Thomas Was Alone is the 2D platforming/puzzle brainchild of Mike Bithell who by day is a Lead Designer at Bossa Studios and by night, a one-man game creating machine. Originally made as a relatively successful flash-based demo a number of years ago, Mike has been furiously working nights and weekends (with a little Indiegogo funding) to help flesh out a full game using the Unity engine. So how does it hold up?
The indie gaming scene has gone through a transformation over the last couple of years, and the ‘quirky platformer’ has wedged itself firmly at the forefront of the scene. Between its simplistic visual design and narration courtesy of Danny Wallace (who may have played Portal 2 once or twice), Thomas Was Alone could easily fall victim to such a tag. Its key to making it different is in the way the characters are developed throughout the game, made all the more incredible due to the avatars being nothing more than quadrilaterals. Each one has its own personality and ability. The great thing is as you progress through the game, you start to develop a picture of what each shape might look like in human form. Chris’ clearly suffers from a case of short-man syndrome and his inferiority complex shines through amusingly. As you progress further, this tiny little orange square turns into a short, stubby little man in your imagination.
The controls are fluid for the most part, although I found on a number of occasions my character of choice would fall into the water and respawn flying straight back into the water, because I was still holding left or right – It’s a minor foible and might just say more about my inabilities to use a keyboard for gaming.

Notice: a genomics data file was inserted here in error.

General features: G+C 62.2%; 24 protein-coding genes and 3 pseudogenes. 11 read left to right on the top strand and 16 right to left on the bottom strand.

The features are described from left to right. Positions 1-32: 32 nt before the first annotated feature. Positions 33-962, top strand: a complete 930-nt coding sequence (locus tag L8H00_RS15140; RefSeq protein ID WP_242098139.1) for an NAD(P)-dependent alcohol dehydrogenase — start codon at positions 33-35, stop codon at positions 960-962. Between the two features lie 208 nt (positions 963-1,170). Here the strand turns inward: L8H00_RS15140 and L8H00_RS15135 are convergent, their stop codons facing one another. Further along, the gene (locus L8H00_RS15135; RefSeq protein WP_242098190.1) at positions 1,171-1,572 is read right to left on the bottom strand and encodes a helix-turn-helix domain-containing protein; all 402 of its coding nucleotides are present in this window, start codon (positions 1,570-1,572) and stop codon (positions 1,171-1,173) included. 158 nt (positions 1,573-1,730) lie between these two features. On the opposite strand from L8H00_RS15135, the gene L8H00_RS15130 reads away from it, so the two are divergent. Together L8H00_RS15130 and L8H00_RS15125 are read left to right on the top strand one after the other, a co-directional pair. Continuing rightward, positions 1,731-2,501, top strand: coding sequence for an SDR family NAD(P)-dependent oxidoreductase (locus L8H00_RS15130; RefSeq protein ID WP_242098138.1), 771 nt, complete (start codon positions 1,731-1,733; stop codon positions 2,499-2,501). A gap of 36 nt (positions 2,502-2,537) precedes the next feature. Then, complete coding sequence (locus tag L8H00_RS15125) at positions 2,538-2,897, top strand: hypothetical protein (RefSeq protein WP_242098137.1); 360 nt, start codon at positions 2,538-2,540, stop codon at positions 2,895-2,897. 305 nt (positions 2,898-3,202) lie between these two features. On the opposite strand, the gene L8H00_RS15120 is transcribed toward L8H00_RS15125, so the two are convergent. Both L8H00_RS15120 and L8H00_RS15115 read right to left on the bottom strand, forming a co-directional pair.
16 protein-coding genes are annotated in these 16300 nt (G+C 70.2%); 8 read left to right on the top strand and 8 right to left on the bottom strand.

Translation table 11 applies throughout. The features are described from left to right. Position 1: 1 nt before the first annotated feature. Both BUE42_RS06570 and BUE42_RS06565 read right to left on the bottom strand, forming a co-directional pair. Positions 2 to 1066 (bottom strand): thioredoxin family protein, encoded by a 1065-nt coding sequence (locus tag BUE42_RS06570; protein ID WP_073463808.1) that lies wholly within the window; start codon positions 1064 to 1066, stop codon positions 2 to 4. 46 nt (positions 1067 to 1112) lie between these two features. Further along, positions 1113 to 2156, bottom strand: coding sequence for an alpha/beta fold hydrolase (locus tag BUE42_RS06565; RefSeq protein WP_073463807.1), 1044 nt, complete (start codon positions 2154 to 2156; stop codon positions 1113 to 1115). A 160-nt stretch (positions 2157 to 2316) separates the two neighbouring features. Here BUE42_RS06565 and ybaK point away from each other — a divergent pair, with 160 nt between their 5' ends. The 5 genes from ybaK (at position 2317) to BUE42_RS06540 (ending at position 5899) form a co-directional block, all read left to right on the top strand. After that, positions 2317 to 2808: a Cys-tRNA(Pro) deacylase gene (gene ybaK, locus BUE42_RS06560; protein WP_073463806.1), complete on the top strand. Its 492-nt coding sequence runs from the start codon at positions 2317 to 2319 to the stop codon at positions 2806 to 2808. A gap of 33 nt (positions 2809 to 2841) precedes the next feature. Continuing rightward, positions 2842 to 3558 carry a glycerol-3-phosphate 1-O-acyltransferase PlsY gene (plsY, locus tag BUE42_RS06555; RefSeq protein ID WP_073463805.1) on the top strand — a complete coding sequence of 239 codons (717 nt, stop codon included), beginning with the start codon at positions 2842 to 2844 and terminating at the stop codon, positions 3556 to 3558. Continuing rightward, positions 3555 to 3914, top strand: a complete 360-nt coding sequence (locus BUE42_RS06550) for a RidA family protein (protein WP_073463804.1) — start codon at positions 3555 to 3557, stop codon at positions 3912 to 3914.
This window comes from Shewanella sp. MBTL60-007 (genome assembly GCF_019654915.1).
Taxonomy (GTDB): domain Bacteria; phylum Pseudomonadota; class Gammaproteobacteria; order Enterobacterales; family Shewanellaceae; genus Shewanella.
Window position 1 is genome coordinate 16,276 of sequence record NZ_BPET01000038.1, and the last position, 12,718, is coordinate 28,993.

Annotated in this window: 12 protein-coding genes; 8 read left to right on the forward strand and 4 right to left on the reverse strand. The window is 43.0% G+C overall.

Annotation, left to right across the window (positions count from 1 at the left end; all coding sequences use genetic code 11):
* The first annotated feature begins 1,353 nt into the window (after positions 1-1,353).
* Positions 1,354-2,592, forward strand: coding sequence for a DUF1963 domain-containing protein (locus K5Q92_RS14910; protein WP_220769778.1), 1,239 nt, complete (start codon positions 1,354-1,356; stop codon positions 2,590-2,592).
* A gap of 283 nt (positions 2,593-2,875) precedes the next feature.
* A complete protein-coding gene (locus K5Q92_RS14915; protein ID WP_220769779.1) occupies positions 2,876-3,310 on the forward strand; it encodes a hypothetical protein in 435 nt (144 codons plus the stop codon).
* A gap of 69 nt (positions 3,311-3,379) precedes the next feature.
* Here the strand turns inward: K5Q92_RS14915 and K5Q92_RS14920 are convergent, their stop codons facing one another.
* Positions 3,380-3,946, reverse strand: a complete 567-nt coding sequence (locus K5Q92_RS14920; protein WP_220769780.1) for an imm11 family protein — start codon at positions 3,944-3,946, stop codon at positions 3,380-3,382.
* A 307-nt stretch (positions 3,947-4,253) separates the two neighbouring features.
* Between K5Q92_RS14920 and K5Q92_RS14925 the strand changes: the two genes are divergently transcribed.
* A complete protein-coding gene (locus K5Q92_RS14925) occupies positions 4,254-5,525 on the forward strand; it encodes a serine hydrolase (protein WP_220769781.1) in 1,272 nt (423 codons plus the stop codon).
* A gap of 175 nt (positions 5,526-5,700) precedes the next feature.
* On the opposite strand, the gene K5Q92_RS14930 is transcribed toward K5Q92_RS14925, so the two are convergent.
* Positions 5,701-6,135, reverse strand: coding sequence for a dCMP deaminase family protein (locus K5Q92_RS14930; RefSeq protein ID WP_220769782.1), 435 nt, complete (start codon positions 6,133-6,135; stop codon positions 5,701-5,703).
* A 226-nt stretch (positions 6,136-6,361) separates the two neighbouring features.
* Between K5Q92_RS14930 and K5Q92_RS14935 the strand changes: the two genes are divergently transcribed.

The soundtrack is gorgeous and slick with its arrangements, and there are flickers of 8-bit blips to round everything out. It complements the visual design of the game perfectly and full credit should be given to David Housden for adding another layer to the presentation.
Downsides? It’s too easy. The game can be finished in around two hours and is an acceptable length that coincides with the story, but it is simply not challenging enough. It does not fall into the ‘style over substance’ category, but for all the praise that can be heaped onto our rectangular friends and their personalities their trials and tribulations end up not counting for much. There are only several levels in the game where you ever truly need to stop and think of what might need to be done, and only several levels have any form of environment that limits you to the time you have to complete it. It’s all of this that stops Thomas from being a true indie classic. Nonetheless, Thomas Was Alone is still unique and charming enough that if you have any interest in indie games you should invest your time and money into it, as you will be rewarded.
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